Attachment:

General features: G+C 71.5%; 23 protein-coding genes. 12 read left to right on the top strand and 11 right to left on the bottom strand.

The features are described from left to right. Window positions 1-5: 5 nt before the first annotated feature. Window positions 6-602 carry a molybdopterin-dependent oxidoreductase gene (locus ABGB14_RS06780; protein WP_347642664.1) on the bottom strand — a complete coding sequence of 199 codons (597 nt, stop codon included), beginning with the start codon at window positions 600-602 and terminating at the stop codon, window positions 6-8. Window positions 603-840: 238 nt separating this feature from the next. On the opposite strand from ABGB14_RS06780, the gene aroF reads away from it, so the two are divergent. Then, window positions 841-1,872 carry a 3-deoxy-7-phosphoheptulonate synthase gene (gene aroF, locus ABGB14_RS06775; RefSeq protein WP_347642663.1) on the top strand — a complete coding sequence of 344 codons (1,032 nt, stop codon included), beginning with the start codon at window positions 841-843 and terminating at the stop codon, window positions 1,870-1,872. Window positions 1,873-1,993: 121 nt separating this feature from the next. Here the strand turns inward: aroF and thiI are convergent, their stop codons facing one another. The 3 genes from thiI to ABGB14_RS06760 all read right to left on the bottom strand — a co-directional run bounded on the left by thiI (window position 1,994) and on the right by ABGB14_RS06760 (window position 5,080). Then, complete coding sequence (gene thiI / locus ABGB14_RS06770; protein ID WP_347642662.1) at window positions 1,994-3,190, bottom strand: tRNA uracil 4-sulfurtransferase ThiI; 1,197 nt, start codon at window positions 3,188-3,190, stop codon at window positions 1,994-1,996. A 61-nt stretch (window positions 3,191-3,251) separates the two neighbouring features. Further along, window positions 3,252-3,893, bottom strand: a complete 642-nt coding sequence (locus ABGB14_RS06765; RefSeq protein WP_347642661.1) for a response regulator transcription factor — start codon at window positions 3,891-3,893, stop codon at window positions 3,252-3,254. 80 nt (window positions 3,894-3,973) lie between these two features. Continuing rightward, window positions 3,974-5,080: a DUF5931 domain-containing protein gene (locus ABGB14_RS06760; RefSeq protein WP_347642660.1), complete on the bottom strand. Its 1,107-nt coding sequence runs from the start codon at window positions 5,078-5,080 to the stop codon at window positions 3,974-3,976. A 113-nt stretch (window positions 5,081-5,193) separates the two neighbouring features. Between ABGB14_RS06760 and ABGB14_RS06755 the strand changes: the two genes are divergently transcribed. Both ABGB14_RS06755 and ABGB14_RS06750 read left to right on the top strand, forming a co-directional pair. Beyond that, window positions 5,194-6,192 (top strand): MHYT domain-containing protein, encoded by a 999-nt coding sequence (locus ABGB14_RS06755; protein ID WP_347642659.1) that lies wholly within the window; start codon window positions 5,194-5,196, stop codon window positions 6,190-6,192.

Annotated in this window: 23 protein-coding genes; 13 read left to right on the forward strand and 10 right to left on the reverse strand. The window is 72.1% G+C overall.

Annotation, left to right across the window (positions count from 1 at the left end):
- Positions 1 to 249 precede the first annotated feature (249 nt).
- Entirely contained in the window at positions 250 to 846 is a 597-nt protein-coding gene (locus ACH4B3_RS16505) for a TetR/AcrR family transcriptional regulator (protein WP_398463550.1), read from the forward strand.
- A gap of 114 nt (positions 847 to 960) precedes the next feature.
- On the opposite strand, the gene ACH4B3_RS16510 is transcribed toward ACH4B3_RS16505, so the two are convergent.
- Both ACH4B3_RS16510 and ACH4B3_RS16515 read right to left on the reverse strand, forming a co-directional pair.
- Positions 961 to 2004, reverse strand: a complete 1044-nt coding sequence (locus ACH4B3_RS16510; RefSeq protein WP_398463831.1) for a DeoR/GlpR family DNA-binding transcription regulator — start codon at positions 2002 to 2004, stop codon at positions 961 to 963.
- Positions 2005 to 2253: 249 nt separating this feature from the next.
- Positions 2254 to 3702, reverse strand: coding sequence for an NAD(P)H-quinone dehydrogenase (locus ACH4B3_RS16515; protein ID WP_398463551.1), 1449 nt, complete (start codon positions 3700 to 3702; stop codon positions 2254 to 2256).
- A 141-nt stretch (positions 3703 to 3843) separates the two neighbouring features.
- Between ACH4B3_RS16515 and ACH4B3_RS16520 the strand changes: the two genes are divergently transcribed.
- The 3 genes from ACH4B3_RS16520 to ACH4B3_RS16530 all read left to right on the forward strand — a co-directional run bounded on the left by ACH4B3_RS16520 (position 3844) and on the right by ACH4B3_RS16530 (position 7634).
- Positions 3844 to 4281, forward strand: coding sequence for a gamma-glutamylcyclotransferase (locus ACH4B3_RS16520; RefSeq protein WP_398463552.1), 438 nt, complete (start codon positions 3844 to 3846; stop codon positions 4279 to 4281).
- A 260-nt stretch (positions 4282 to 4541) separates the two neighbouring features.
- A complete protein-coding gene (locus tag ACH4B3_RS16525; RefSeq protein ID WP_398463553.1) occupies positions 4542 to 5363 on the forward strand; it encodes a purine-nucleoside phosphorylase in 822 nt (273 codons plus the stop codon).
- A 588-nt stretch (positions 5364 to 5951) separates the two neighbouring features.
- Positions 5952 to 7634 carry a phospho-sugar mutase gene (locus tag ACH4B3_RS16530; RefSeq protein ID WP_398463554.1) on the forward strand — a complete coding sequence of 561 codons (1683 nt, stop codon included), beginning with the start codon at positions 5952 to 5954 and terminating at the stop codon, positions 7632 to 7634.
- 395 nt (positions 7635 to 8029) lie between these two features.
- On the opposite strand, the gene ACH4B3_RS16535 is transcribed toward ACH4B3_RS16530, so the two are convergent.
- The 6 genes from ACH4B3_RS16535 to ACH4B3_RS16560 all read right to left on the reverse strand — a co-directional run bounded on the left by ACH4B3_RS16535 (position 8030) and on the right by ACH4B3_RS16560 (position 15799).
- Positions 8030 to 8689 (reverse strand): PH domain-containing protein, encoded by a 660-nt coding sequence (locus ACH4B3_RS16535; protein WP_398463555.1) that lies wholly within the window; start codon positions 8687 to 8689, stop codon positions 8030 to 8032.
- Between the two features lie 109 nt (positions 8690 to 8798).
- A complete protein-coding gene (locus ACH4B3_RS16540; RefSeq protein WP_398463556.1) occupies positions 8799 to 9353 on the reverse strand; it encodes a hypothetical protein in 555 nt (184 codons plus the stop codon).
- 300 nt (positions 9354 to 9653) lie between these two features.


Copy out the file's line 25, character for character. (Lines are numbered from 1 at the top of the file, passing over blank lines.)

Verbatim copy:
- Between the two features lie 109 nt (positions 8690 to 8798).